Daniel Johnston, a troubled and beloved songwriter, dies at 58 – Variety


Daniel Johnston, the eccentric singer-songwriter who was loved by many fans despite – or even because of – his battles with mental health problems, died at age 58. His hometown newspaper, Austin Chronicle, confirmed with Johnston's former manager, Jeff Tartakov, that the artist died of a heart attack on Tuesday night.

Johnston has released 17 albums and has been revered by artists such as Kurt Cobain, Tom Waits, Flaming Lips, Sonic Youth and Yo La Tengo, many of whom have covered lo-fi songs that contained significant extravagance and great anguish. It was the subject of a 2005 documentary, "The Devil and Daniel Johnston".

Called all from an eccentric genius to a solitary child, Johnston made his bones and his reputation for oblique but touching texts, voices that scream and strangely contagious melodies (for example: "Speeding Motorcycle") with a handful of tapes made at home (like "Other songs of Pain", "Yip / Jump Music" and "Hi, How Are You") and almost 20 albums.

Tom Waits, Jad Fair and Yo La Tengo recorded his songs and made him famous. Kurt Cobain of Nirvana wore Johnston's artwork on a shirt and made him infamous. His struggles for mental illness, however, made him vulnerable and gave Johnston some of his first prints.

Johnston moved to Austin in the 80s and made that city his art center, founding his label there (Eternal Yip Eye Music) and even creating a mural "Hi, how are you" Frog a Guadalupe and 21st Street , along the famous Austin The Drag.

Beginning in 1988 and in the early 1990s, during the recording of his first studio album production, Johnston's mental health suffered and he was diagnosed with schizophrenia.

While he was heading to a small music festival in Austin in 1990, he had a psychotic episode while his plane was in the air (he actually removed the ignition key and left the plane pilot, his father, to land the plane). After this episode, Johnston was unintentionally engaged in a psychiatric hospital.

Despite all his problems, Johnston maintained a level of artistic excellence and an unmistakable sound, one that, in 1994, found him publishing albums (eg "Fun") on a great label, Atlantic Records, beating Elektra only because it was potential the Metallica label mates were devil worshipers in his eyes.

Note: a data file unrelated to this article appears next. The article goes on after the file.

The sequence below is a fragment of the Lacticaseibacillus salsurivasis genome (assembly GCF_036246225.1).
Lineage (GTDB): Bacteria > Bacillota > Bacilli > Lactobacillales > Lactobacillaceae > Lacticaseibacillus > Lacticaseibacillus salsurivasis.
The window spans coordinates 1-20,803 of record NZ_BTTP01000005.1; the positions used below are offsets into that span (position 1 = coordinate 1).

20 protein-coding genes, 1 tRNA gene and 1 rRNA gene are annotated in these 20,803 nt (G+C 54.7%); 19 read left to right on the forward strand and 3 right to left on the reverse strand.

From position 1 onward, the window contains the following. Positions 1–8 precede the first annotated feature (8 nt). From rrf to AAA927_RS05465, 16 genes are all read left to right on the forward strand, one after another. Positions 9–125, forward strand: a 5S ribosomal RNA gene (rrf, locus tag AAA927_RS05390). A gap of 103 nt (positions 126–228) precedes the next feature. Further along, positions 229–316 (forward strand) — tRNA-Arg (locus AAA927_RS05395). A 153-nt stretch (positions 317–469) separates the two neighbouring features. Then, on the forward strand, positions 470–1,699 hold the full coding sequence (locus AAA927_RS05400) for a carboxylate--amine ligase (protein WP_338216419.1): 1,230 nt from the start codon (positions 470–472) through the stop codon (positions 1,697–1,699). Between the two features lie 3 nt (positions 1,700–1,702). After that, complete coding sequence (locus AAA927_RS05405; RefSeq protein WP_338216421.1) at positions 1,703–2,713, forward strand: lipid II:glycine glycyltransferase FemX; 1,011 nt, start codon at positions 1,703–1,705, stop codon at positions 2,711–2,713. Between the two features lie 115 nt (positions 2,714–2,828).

Johnston eventually returned to smaller, more independent labels like Tim / Kerr and Jagjaguwar, better suited to publish his intimate, non-commercial sounds. However, Johnston still maintained his reputation as a lo-fi ruler, also publishing a kind of "duets" in 2004, the double album "The Late Great Daniel Johnston: Discovered Covered" where Beck, TV on the radio and Death Cab for Cutie drew the most out of his sparse composition of songs.

In 2005, director Jeff Feuerzieg captured the life and times of the musician for the documentary, "The Devil and Daniel Johnston", while Johnston released albums such as "The Electric Ghosts", "Is and Always Was" and "Space Ducks" , his latest published complete album, also in the 2000s.

Johnston played his last major shows in 2017 through a five-date mini-tour with support from Wilco's Built Twilly, Built to Spill, Modern Baseball and The Districts. In a profile of the New York Times, he denied believing that it would be his swan song. "Why should it be?" Johnston asked.

As the Times said, "the idea of ​​leaving the road is not unreasonable. It has fought manic depression and schizophrenia for most of its adult life and in recent years has suffered from numerous physical ailments, including diabetes, kidney infection and hydrocephalus, a condition in which the fluids in his brain frequently caused him to lose balance … In the last year, his mental health also deteriorated … … Mr. Johnston's psychiatric treatment has required extended stays in hospitals and, although now living with a certain degree of independence, it needs considerable assistance ".

Although he was closer to Houston, Johnston was a fairly revered character in Austin that the city had designated an annual “Hello, how are you? Day "in his honor, for his birthday.


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